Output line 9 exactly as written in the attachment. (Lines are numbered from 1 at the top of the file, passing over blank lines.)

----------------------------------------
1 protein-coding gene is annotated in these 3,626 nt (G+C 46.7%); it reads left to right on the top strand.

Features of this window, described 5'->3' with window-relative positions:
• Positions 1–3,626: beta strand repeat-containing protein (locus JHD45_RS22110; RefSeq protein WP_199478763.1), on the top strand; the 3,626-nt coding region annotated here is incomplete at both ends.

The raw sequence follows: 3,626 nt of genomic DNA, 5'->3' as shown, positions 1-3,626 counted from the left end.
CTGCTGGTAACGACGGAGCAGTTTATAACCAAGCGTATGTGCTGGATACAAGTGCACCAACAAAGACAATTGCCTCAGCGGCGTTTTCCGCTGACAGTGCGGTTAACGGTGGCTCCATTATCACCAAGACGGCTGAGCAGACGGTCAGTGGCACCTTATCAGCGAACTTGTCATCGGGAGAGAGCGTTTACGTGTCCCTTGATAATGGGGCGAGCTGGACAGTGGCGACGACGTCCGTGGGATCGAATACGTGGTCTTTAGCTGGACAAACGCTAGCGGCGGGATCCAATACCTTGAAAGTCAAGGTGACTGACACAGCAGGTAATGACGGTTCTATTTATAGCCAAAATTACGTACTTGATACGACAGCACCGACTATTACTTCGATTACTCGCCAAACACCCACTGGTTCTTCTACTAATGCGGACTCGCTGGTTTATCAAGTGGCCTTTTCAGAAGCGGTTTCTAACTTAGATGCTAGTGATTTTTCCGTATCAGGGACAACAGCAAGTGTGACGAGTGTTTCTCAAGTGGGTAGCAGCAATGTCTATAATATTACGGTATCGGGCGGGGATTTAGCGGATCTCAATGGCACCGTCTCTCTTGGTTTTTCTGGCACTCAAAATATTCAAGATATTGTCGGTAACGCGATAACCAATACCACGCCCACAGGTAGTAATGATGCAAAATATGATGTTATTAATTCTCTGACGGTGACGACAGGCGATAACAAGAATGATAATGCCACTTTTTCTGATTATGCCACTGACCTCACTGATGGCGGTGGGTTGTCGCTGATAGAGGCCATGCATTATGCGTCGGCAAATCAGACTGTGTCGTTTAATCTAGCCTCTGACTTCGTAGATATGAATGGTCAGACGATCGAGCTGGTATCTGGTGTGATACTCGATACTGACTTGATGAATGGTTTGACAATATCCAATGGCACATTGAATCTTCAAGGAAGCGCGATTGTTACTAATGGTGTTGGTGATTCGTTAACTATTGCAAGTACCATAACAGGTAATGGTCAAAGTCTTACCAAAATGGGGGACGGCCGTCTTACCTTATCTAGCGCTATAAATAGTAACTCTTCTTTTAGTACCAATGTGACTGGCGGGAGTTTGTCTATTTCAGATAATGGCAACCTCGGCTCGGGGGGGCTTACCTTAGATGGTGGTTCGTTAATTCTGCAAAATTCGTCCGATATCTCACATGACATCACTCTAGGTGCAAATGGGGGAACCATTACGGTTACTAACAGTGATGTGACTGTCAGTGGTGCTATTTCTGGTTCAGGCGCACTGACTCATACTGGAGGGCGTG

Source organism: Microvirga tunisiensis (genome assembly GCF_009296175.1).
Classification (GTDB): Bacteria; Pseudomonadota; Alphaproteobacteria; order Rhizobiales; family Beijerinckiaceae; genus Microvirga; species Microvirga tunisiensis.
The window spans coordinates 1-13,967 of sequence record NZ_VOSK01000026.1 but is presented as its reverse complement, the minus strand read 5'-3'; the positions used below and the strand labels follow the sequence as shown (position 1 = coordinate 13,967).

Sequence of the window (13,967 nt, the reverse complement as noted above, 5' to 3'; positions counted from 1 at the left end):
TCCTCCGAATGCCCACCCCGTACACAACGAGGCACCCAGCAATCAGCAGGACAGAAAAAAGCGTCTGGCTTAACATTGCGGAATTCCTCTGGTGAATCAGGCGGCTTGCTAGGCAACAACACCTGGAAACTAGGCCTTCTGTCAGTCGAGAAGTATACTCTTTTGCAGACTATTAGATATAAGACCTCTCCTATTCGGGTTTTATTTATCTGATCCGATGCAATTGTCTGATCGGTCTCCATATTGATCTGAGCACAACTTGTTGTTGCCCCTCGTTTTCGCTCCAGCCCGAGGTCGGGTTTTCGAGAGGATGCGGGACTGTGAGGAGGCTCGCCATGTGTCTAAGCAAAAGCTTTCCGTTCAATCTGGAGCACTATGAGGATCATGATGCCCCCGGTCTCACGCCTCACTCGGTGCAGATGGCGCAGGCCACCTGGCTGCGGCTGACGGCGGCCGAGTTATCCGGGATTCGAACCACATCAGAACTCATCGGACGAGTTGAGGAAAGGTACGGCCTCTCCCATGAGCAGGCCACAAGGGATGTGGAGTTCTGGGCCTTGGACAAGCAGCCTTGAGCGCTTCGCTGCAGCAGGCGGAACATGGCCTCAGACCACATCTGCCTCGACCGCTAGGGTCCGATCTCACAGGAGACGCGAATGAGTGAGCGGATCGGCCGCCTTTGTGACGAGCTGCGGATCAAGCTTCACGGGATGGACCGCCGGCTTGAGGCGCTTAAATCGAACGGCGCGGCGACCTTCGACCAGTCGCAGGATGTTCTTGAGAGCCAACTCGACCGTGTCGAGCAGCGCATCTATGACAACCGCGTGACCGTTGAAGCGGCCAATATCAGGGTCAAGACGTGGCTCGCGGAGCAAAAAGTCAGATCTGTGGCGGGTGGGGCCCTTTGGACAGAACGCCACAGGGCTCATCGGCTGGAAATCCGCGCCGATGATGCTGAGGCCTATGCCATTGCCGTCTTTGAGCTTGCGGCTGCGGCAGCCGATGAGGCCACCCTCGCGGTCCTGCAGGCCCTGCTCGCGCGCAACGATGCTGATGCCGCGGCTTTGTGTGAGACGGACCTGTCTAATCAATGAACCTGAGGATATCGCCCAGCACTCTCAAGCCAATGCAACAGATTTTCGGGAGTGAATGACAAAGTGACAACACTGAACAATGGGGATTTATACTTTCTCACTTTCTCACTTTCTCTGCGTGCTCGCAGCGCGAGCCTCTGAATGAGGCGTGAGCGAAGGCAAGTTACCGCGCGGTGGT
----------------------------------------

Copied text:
Sequence of the window (13,967 nt, the reverse complement as noted above, 5' to 3'; positions counted from 1 at the left end):